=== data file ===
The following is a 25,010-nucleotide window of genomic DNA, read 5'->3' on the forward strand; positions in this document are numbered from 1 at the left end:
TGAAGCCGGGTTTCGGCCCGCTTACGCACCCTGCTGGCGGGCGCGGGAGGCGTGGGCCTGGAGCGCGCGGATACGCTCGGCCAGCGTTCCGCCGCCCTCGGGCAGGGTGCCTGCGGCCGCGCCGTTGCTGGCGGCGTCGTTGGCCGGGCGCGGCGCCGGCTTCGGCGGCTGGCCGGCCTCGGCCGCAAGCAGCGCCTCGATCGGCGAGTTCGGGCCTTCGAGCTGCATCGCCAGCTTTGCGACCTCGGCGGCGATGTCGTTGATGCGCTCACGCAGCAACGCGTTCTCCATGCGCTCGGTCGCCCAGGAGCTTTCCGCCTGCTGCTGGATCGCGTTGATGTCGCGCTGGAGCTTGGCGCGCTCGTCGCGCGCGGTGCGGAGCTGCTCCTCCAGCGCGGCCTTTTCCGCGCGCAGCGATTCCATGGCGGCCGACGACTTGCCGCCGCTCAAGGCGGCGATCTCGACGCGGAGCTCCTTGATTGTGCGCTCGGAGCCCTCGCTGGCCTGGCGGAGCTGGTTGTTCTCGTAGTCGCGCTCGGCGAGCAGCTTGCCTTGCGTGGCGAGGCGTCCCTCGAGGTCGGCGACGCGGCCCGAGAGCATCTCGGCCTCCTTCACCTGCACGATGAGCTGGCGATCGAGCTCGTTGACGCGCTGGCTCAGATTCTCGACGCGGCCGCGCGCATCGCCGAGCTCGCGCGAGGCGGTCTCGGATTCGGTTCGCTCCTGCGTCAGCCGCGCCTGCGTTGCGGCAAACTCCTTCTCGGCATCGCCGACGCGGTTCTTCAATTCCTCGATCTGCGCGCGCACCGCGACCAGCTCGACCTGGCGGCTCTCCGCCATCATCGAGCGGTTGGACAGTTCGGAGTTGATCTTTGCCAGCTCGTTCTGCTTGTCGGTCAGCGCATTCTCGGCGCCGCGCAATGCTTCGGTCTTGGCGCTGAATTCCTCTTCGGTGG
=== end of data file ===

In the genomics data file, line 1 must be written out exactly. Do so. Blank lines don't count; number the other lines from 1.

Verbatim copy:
The following is a 25,010-nucleotide window of genomic DNA, read 5'->3' on the forward strand; positions in this document are numbered from 1 at the left end: